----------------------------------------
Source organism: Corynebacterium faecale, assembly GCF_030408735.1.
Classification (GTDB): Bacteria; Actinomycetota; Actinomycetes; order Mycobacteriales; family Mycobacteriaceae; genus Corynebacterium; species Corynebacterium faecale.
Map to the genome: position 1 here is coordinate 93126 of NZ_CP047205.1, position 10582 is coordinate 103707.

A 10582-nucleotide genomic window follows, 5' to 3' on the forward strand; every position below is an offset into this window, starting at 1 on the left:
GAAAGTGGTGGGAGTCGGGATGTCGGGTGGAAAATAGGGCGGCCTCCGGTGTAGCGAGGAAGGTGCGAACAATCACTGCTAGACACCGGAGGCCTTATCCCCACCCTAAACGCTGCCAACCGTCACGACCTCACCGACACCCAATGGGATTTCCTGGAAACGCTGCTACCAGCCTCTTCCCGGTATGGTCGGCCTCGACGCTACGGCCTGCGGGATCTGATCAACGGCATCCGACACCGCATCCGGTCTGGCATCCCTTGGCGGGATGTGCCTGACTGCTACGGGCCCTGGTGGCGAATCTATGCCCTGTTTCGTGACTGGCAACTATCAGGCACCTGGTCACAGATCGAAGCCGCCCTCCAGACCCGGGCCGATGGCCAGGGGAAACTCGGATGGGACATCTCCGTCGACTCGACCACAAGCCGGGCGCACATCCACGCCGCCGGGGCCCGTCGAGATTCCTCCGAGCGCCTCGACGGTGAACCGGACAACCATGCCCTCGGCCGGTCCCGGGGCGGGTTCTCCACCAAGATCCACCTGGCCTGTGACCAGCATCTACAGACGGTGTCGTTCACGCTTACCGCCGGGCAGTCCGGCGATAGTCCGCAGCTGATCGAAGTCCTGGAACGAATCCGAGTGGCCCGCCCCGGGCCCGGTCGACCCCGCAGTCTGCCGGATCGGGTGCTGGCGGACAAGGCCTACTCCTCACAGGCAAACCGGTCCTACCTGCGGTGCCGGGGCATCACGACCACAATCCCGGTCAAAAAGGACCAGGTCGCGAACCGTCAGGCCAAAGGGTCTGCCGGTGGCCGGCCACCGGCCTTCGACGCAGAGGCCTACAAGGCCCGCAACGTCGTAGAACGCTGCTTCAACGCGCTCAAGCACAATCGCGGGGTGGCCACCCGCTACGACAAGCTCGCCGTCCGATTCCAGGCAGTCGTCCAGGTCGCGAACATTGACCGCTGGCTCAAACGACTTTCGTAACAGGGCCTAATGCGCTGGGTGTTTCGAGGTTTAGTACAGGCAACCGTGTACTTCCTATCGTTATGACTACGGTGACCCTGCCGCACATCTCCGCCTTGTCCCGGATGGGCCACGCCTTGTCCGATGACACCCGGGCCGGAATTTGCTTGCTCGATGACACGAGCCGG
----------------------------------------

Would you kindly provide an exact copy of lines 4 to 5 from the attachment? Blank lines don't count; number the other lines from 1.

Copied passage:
A 10582-nucleotide genomic window follows, 5' to 3' on the forward strand; every position below is an offset into this window, starting at 1 on the left:
GAAAGTGGTGGGAGTCGGGATGTCGGGTGGAAAATAGGGCGGCCTCCGGTGTAGCGAGGAAGGTGCGAACAATCACTGCTAGACACCGGAGGCCTTATCCCCACCCTAAACGCTGCCAACCGTCACGACCTCACCGACACCCAATGGGATTTCCTGGAAACGCTGCTACCAGCCTCTTCCCGGTATGGTCGGCCTCGACGCTACGGCCTGCGGGATCTGATCAACGGCATCCGACACCGCATCCGGTCTGGCATCCCTTGGCGGGATGTGCCTGACTGCTACGGGCCCTGGTGGCGAATCTATGCCCTGTTTCGTGACTGGCAACTATCAGGCACCTGGTCACAGATCGAAGCCGCCCTCCAGACCCGGGCCGATGGCCAGGGGAAACTCGGATGGGACATCTCCGTCGACTCGACCACAAGCCGGGCGCACATCCACGCCGCCGGGGCCCGTCGAGATTCCTCCGAGCGCCTCGACGGTGAACCGGACAACCATGCCCTCGGCCGGTCCCGGGGCGGGTTCTCCACCAAGATCCACCTGGCCTGTGACCAGCATCTACAGACGGTGTCGTTCACGCTTACCGCCGGGCAGTCCGGCGATAGTCCGCAGCTGATCGAAGTCCTGGAACGAATCCGAGTGGCCCGCCCCGGGCCCGGTCGACCCCGCAGTCTGCCGGATCGGGTGCTGGCGGACAAGGCCTACTCCTCACAGGCAAACCGGTCCTACCTGCGGTGCCGGGGCATCACGACCACAATCCCGGTCAAAAAGGACCAGGTCGCGAACCGTCAGGCCAAAGGGTCTGCCGGTGGCCGGCCACCGGCCTTCGACGCAGAGGCCTACAAGGCCCGCAACGTCGTAGAACGCTGCTTCAACGCGCTCAAGCACAATCGCGGGGTGGCCACCCGCTACGACAAGCTCGCCGTCCGATTCCAGGCAGTCGTCCAGGTCGCGAACATTGACCGCTGGCTCAAACGACTTTCGTAACAGGGCCTAATGCGCTGGGTGTTTCGAGGTTTAGTACAGGCAACCGTGTACTTCCTATCGTTATGACTACGGTGACCCTGCCGCACATCTCCGCCTTGTCCCGGATGGGCCACGCCTTGTCCGATGACACCCGGGCCGGAATTTGCTTGCTCGATGACACGAGCCGG